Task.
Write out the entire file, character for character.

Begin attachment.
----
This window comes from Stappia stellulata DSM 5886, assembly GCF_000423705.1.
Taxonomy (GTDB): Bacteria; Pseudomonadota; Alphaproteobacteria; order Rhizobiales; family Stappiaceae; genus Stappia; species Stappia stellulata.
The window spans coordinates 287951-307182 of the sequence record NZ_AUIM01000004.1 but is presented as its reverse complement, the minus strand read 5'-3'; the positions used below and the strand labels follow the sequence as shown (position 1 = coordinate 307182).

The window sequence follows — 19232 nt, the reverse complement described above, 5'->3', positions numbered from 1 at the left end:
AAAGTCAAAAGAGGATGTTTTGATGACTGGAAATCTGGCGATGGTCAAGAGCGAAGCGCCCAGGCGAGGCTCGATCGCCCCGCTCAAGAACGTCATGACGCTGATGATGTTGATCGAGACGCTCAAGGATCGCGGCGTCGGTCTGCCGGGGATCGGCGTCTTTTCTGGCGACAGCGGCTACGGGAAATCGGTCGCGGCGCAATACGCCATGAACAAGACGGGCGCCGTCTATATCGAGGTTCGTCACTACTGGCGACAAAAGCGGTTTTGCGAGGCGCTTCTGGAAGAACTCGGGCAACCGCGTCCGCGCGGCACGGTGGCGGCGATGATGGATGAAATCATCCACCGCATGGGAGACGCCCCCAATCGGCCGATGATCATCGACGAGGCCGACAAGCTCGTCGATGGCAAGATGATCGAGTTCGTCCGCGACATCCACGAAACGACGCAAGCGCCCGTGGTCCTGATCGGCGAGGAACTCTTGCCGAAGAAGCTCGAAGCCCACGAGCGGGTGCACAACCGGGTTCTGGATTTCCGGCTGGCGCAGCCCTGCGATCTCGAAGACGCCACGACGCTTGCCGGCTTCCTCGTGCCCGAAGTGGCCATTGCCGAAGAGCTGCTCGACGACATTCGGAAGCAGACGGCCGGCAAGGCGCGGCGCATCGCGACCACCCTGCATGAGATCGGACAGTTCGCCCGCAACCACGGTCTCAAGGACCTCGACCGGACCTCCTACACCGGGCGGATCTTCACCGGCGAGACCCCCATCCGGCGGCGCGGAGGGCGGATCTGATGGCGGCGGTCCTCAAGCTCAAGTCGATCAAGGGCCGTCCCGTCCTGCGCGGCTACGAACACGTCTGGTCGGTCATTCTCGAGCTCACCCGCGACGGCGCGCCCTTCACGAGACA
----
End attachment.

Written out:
This window comes from Stappia stellulata DSM 5886, assembly GCF_000423705.1.
Taxonomy (GTDB): Bacteria; Pseudomonadota; Alphaproteobacteria; order Rhizobiales; family Stappiaceae; genus Stappia; species Stappia stellulata.
The window spans coordinates 287951-307182 of the sequence record NZ_AUIM01000004.1 but is presented as its reverse complement, the minus strand read 5'-3'; the positions used below and the strand labels follow the sequence as shown (position 1 = coordinate 307182).

The window sequence follows — 19232 nt, the reverse complement described above, 5'->3', positions numbered from 1 at the left end:
AAAGTCAAAAGAGGATGTTTTGATGACTGGAAATCTGGCGATGGTCAAGAGCGAAGCGCCCAGGCGAGGCTCGATCGCCCCGCTCAAGAACGTCATGACGCTGATGATGTTGATCGAGACGCTCAAGGATCGCGGCGTCGGTCTGCCGGGGATCGGCGTCTTTTCTGGCGACAGCGGCTACGGGAAATCGGTCGCGGCGCAATACGCCATGAACAAGACGGGCGCCGTCTATATCGAGGTTCGTCACTACTGGCGACAAAAGCGGTTTTGCGAGGCGCTTCTGGAAGAACTCGGGCAACCGCGTCCGCGCGGCACGGTGGCGGCGATGATGGATGAAATCATCCACCGCATGGGAGACGCCCCCAATCGGCCGATGATCATCGACGAGGCCGACAAGCTCGTCGATGGCAAGATGATCGAGTTCGTCCGCGACATCCACGAAACGACGCAAGCGCCCGTGGTCCTGATCGGCGAGGAACTCTTGCCGAAGAAGCTCGAAGCCCACGAGCGGGTGCACAACCGGGTTCTGGATTTCCGGCTGGCGCAGCCCTGCGATCTCGAAGACGCCACGACGCTTGCCGGCTTCCTCGTGCCCGAAGTGGCCATTGCCGAAGAGCTGCTCGACGACATTCGGAAGCAGACGGCCGGCAAGGCGCGGCGCATCGCGACCACCCTGCATGAGATCGGACAGTTCGCCCGCAACCACGGTCTCAAGGACCTCGACCGGACCTCCTACACCGGGCGGATCTTCACCGGCGAGACCCCCATCCGGCGGCGCGGAGGGCGGATCTGATGGCGGCGGTCCTCAAGCTCAAGTCGATCAAGGGCCGTCCCGTCCTGCGCGGCTACGAACACGTCTGGTCGGTCATTCTCGAGCTCACCCGCGACGGCGCGCCCTTCACGAGACA